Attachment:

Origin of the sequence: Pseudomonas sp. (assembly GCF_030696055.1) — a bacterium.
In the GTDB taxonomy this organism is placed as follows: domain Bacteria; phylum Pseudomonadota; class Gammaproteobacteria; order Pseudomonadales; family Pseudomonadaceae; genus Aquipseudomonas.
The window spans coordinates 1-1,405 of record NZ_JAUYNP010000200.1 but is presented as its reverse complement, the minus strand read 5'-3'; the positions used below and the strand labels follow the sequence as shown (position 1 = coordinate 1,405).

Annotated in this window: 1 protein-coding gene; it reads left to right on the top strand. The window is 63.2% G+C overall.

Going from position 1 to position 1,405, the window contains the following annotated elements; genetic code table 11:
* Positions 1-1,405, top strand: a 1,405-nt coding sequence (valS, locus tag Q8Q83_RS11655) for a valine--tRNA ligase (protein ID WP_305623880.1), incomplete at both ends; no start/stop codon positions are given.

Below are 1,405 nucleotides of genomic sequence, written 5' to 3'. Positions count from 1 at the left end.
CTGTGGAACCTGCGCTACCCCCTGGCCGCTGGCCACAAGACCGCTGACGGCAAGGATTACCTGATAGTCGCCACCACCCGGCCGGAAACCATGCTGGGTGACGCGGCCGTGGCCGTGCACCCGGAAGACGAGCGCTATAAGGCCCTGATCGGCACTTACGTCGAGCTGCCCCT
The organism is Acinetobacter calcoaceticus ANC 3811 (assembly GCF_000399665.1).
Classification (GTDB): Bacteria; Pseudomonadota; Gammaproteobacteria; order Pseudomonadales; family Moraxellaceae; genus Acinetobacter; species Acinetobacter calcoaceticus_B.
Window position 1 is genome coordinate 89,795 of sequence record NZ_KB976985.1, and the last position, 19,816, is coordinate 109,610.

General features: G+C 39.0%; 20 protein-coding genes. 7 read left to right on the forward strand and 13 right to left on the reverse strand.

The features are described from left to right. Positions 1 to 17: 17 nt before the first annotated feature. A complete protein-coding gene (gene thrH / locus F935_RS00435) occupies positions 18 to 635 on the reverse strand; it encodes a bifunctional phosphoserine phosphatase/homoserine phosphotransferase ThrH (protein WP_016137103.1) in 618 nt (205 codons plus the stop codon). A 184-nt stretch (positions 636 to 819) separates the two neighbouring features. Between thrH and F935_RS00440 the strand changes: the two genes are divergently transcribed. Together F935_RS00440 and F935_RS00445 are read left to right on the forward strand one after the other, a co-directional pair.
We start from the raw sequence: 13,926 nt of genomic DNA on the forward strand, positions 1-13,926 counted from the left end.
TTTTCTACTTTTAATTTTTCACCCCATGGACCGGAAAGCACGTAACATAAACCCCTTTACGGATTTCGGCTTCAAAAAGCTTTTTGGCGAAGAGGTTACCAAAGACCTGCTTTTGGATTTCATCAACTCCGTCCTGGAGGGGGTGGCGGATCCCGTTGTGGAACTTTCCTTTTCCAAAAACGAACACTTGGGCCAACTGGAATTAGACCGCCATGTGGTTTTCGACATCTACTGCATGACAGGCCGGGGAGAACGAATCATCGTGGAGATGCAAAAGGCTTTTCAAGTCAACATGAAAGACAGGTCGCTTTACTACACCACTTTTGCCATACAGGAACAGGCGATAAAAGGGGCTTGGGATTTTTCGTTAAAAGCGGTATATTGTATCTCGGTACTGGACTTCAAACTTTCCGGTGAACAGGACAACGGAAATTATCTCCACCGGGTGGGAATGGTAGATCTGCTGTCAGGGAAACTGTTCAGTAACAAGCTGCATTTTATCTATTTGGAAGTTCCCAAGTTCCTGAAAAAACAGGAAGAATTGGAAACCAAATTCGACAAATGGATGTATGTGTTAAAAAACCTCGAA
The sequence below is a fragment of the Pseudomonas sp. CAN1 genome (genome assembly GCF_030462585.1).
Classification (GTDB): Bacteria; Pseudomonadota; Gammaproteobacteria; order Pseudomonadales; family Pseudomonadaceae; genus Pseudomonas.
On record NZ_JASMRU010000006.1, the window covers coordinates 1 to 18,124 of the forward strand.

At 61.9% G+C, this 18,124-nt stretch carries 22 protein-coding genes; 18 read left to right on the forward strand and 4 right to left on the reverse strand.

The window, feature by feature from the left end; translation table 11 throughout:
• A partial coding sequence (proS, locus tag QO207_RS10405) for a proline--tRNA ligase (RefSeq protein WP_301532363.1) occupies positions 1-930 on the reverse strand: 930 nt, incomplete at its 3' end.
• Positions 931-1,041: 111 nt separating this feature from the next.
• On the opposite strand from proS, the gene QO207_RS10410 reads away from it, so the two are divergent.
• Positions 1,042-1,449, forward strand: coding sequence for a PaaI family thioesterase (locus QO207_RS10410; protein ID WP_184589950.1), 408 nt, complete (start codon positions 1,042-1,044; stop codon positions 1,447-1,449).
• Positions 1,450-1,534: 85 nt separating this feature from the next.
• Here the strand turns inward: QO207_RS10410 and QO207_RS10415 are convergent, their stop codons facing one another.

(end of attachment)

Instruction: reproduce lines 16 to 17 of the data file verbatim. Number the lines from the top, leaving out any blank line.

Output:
The sequence below is a fragment of the Pseudomonas sp. CAN1 genome (genome assembly GCF_030462585.1).
Classification (GTDB): Bacteria; Pseudomonadota; Gammaproteobacteria; order Pseudomonadales; family Pseudomonadaceae; genus Pseudomonas.